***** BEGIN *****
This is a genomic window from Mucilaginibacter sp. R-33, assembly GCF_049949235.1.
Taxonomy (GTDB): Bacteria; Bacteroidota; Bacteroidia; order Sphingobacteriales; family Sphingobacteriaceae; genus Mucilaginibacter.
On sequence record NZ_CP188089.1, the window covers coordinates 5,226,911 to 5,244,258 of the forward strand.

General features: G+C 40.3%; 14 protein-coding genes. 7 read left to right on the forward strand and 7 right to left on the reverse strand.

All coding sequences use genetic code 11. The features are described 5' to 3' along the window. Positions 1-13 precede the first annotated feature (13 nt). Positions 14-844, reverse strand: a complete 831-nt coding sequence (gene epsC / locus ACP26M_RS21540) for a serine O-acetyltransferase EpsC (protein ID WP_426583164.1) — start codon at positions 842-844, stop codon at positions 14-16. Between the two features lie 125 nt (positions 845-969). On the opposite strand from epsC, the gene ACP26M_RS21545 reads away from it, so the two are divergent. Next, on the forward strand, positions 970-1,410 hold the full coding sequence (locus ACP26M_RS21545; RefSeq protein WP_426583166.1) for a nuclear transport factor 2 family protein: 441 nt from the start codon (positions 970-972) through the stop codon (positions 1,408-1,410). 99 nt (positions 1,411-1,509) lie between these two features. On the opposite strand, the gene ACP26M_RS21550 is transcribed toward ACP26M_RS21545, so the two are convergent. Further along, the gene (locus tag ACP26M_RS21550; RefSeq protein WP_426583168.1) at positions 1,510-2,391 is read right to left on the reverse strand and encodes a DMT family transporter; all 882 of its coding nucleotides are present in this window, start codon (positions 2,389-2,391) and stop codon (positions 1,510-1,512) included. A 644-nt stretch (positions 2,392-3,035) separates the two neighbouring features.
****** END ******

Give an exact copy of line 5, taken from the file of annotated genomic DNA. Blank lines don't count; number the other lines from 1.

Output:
All coding sequences use genetic code 11. The features are described 5' to 3' along the window. Positions 1-13 precede the first annotated feature (13 nt). Positions 14-844, reverse strand: a complete 831-nt coding sequence (gene epsC / locus ACP26M_RS21540) for a serine O-acetyltransferase EpsC (protein ID WP_426583164.1) — start codon at positions 842-844, stop codon at positions 14-16. Between the two features lie 125 nt (positions 845-969). On the opposite strand from epsC, the gene ACP26M_RS21545 reads away from it, so the two are divergent. Next, on the forward strand, positions 970-1,410 hold the full coding sequence (locus ACP26M_RS21545; RefSeq protein WP_426583166.1) for a nuclear transport factor 2 family protein: 441 nt from the start codon (positions 970-972) through the stop codon (positions 1,408-1,410). 99 nt (positions 1,411-1,509) lie between these two features. On the opposite strand, the gene ACP26M_RS21550 is transcribed toward ACP26M_RS21545, so the two are convergent. Further along, the gene (locus tag ACP26M_RS21550; RefSeq protein WP_426583168.1) at positions 1,510-2,391 is read right to left on the reverse strand and encodes a DMT family transporter; all 882 of its coding nucleotides are present in this window, start codon (positions 2,389-2,391) and stop codon (positions 1,510-1,512) included. A 644-nt stretch (positions 2,392-3,035) separates the two neighbouring features.